This Court has similarly forbidden the representation by organization counsel of defendant officers charged with delinquencies in their capacity as such.
Again analogizing the stockholders' derivative action, Murphy v. Washington American League Base Ball Club
established for this circuit the proposition that the corporation and an individual defendant cannot be represented by the same counsel, a conclusion reached elsewhere as well.
Where, as here, union officials are charged with breach of fiduciary duty, the organization is entitled to an evaluation and representation of its institutional interests by independent counsel, unencumbered by potentially conflicting obligations to any defendant officer.
The fact, pointed to by the International, that in Milone the charges were of fraudulent diversion whereas here they are not, does not remove this case from the mainstream of judicial opinion. As was stated in Murphy,
'True, the complaint in the instant case charges 'misconduct' and 'improper and wrongful acts,' rather than fraud or criminality. But we think the principle of the Milone decision may be found to apply here, requiring that the corporation and the individual defendants be separately represented.'
And, as Milone admonishes, 'if the charges have substance a sound resolution may be prevented by the very fact of dual representation during the process leading to a decision with respect to the charges.'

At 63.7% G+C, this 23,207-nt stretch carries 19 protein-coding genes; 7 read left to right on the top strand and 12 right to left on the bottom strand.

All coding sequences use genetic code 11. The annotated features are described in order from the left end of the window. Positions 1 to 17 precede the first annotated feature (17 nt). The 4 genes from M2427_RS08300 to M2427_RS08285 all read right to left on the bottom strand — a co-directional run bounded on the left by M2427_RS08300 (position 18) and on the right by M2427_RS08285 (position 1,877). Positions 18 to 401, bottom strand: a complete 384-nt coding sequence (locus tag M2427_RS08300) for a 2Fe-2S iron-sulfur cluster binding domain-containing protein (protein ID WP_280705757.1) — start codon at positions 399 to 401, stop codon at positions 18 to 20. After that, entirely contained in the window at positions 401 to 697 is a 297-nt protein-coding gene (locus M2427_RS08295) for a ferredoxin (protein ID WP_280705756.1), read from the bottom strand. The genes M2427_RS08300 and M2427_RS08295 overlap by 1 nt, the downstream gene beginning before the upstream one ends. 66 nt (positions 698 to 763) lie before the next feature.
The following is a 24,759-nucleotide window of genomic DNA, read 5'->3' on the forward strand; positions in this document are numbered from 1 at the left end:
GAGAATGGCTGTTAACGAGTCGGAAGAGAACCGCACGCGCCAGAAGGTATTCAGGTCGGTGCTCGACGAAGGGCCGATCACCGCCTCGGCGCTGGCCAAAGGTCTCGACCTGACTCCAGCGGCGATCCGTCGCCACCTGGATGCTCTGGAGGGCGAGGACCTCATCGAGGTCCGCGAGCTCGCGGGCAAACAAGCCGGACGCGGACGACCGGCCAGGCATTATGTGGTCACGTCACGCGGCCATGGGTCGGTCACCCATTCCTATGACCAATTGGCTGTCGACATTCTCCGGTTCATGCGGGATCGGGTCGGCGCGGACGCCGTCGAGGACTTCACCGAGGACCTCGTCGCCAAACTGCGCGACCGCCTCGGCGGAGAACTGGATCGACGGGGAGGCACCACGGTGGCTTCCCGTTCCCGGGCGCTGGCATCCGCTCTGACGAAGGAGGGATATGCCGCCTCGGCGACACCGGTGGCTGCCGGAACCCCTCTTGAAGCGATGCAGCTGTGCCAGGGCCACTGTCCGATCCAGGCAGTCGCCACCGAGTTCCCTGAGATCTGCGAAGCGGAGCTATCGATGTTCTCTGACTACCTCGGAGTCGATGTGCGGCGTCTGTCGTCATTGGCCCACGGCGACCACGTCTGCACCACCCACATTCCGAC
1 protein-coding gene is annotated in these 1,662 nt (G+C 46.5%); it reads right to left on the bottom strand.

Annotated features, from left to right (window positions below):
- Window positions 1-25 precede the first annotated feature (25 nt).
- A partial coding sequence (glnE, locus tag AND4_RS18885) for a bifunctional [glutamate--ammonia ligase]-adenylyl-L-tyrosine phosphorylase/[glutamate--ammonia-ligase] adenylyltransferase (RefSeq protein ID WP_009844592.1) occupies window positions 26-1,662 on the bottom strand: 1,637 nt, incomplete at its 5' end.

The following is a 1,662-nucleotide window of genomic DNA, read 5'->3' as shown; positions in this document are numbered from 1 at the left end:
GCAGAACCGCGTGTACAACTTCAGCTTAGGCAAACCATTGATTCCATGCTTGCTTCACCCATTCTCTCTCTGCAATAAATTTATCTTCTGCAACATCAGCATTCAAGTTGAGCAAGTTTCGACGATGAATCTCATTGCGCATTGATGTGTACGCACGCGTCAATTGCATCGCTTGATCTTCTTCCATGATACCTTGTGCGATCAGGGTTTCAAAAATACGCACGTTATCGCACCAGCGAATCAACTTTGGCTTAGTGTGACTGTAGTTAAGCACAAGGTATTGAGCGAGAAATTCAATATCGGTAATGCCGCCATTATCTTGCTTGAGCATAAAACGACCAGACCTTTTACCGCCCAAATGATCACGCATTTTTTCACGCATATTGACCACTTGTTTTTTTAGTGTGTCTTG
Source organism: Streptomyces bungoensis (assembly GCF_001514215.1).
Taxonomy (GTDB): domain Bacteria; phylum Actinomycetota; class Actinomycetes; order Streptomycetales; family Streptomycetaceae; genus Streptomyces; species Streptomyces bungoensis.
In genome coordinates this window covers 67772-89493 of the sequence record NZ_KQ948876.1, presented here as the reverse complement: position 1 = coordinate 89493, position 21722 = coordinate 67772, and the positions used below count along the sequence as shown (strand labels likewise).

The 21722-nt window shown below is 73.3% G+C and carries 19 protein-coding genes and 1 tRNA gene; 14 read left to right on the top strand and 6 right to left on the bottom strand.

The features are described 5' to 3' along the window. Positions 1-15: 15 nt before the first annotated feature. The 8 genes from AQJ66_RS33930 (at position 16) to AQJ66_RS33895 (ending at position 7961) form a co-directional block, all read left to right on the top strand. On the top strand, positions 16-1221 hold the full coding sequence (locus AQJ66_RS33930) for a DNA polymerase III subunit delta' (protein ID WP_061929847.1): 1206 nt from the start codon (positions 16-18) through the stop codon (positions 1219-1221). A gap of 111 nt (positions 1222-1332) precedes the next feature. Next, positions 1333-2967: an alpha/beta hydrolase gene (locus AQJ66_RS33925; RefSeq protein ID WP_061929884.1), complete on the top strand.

Nor is the International's contention that the similarity of the defenses offered by the organization and the individual defendants eliminates possible conflict of interest persuasive to any greater degree. Potential, no less than actual, conflict disqualifies counsel from serving in a double capacity, and the potentiality of conflict is clearly present here. Counsel representing an individual defendant must not only bend every effort to demonstrate that he did not violate his fiduciary obligations but must also assert any and all legitimate claims that, notwithstanding any violation adjudged, the organization is barred from attaching responsibility to him. But if -- despite the constitutional amendment and other defensive events -- breach of duty be found, counsel representing the International will be equally bound to seek from him restoration of the funds expended.
In that event the interests of the International and the officer would become seriously adverse, and the responsibilities of counsel irreconciliably conflicting, and, however forthright and objective counsel serving both may endeavor to be, the duality of the role would be untenable.
A motion to disqualify counsel is the appropriate remedy for dual representation and the onset of the litigation the proper time for its presentation.
The motion of the trustees ad litem for disqualification will be granted and the International's proposed answer in intervention rejected.
The International's motion that it be dropped as a plaintiff and permitted to intervene as a defendant will be denied without prejudice to renewal by independent counsel appearing in its behalf.
Counsel will present an appropriate order effectuating the Court's action consistently with this opinion.